Perhaps because there’s such a huge financial barrier anyway, there has been relatively little exploration so far of potential accessibility issues raised by Meta’s requirement that users share government-issued identity documents directly with Meta. None of the countries where Meta Verified has so far been piloted have a universal, mandatory identity card. Meta has not been transparent about what forms of documentation it is accepting, or shared its own assessment of what proportion of their user base has access to these documents, or whether any groups with particular vulnerabilities may be disproportionately likely to not have these documents. In addition Meta’s lack of transparency over how it will process the documents, combined with its historically poor reputation for respecting its users’ privacy may mean other users who could afford verification, and have the appropriate documents, may nonetheless be reluctant to share those documents with Meta.


It’s perfectly possible to develop robust, secure, privacy-respecting and cheap or zero cost verification processes which include options which make use of existing, paper identity, or which rely on prior authentication with other organization such as banks. But it’s not clear how secure or privacy-respecting Meta Verified is. If a UK version were to require users to provide Meta with a copy of their passport or driving licence, and not offer alternative routes (including those which would ensure accessibility for users not in possession of such documents such as “vouching” by another user, or verification based on a bank account) then the cost barriers to take-up would likely be compounded by barriers associated with not having the right documents or not trusting Meta enough to want to share them with the platform.



How should UK legislators and regulators respond to Meta’s “Meta Verified” and Twitter’s “Verified by Blue”


Two major social media companies, owning three social media platforms with a large UK user base, have now introduced new subscription services which they describe as “verification”. There are some important differences in how the two subscription services operate. And there have been significant stylistic differences between the chaotic launch and erratic tweeted updates from Elon Musk, and the phased roll out and scheduled announcements from Mark Zuckerberg. But notwithstanding these differences, both sets of features fall short of what is needed to reduce the harms associated with anonymous accounts, empower users to protect themselves from abuse or fraud, or to start to improve levels of trust online.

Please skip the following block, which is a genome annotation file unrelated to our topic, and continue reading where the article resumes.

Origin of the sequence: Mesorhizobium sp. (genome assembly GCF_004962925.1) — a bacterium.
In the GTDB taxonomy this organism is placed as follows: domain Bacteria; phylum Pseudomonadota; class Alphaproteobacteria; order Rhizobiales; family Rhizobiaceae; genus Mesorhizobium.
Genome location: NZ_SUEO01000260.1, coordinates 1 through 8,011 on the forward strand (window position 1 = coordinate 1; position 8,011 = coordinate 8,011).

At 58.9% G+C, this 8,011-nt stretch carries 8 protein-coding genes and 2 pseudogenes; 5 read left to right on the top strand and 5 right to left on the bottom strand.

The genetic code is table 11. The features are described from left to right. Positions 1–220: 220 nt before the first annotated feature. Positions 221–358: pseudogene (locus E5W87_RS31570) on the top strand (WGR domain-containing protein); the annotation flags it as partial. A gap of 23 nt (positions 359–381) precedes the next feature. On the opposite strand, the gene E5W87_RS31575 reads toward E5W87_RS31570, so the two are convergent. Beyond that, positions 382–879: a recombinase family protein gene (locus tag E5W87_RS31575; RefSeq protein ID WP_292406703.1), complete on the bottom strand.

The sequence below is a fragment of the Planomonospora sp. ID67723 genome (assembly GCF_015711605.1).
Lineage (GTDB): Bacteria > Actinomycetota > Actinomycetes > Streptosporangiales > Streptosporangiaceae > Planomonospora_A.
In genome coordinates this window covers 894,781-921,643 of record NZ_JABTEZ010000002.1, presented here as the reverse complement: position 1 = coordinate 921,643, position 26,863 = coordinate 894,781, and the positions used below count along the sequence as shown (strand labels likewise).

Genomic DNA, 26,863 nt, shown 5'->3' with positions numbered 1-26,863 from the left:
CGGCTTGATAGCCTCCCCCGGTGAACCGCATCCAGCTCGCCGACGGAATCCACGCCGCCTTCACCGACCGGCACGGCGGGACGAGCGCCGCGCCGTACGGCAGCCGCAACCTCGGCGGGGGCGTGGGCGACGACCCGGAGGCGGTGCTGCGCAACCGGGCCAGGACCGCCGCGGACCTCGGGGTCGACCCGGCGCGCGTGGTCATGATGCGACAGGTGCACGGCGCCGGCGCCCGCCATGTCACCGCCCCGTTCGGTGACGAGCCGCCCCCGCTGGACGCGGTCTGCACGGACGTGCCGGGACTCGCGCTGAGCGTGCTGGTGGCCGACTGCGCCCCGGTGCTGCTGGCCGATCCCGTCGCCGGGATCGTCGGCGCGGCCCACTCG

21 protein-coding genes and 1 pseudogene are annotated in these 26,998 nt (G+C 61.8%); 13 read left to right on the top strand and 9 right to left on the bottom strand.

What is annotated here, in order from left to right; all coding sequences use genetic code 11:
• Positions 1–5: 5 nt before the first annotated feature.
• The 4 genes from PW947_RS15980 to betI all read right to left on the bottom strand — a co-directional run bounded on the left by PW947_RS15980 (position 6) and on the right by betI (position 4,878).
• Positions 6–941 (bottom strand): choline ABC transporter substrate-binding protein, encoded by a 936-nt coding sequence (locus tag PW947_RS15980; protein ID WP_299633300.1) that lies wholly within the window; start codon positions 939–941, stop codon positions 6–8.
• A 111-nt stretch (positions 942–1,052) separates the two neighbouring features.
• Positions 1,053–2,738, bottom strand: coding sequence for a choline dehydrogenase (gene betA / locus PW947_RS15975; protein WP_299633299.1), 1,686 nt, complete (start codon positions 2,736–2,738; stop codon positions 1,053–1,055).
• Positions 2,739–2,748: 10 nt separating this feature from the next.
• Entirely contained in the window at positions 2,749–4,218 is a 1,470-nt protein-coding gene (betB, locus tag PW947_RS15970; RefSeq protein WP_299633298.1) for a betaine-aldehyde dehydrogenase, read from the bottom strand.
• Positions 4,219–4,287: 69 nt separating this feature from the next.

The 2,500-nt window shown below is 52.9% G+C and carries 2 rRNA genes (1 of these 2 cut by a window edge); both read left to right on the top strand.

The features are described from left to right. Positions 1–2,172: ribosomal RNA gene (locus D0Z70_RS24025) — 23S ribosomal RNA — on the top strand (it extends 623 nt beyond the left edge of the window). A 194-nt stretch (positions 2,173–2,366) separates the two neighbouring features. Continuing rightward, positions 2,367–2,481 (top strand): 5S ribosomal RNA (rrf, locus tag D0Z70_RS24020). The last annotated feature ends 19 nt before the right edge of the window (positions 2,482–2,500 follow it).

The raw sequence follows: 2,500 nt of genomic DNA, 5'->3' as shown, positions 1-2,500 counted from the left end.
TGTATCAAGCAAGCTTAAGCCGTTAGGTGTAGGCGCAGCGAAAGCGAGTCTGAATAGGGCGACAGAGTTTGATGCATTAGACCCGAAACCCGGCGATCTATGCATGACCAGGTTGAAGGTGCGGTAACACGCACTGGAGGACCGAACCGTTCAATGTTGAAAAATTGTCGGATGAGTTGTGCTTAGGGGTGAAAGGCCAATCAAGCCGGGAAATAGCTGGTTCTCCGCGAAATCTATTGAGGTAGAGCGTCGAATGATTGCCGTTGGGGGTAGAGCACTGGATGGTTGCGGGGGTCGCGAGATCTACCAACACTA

In Twitter’s case, Verified by Blue conflates verifying an account’s authenticity with collecting a monthly fee. In Meta’s case affordability and accessibility barriers will make Meta Verified a luxury add-on for a small number of affluent users. Both seek to monetise the blue tick as part of a premium subscription off rather than democratising it as a universally available safety feature. Neither offers all UK users a genuine choice of verifying their identity in a way that reasonably meets the needs and preferences of the user, and neither will have the levels of take-up necessary to make the filter on non-verified accounts a helpful safety feature.


None of this should come as a surprise. If we could rely on the platforms to operate in good faith, strike an appropriate balance between profit-seeking and the interests of UK citizens, and to deliver effective, universally available safety features voluntarily, we would not need the Online Safety Bill. Twitter’s Verified by Blue and Meta’s “Meta Verified” should therefore be treated as a helpful strength test of the current wording of the Bill. If we are unable to say, with high confidence, that the current wording gives Ofcom all the clarity and powers it needs to probe and assess the new measures and insist on improvements, then the Bill needs amending.


We have suggested four modest amendments which we expect to be discussed as the Bill proceeds through the House of Lords, and which together would ensure that users would experience the intended benefits of the user verification and user empowerment duties in a timely way. Our amendment to clause 58, for example, would set out more clearly what Ofcom’s guidance on verification must cover; the principles Ofcom must consider and the entities it must consult when drafting that guidance. This would mean Ofcom could confidently set minimum standards on, for example, accessibility and affordability - and assess the platforms are meeting those standards. Ofcom would have to consider issues like user choice and interoperability - and so consider whether it was reasonable for a UK user with several different social media accounts to be forced to go through (and pay for?) several separate in-house processes.



Conclusion


The timing of Meta and Twitter’s launches of so-called verification processes, just as the Online Safety Bill proceeds through parliament, may or may not be a total coincidence. But either way, it is helpful in a couple of key respects. Firstly, it puts to bed the debate about whether or not extending verification options to all users is practical or desirable - platforms are (after a fashion) doing it already. Secondly, it reinforces the importance of independent regulation - the platforms have shown that with respect to verification, as with so many other platform features, if they are left to their own devices users will be offered a feature that prioritises income generation and data harvesting over safety.


It’s almost exactly a year since the government first accepted the principle that users should have an option to verify themselves. We’ve now seen two real-world examples of how a verification system can fall short. The wording of the verification and filtering duties, drafted twelve months ago, is patently inadequate in the face of recent developments. It’s therefore essential that as the Lords debate and vote on the Online Safety Bill over the next few months, they take the opportunity to do some necessary fine-tuning.


Clean Up The Internet - Proposed amendments to Online Safety Bill, Lords Committee Stage (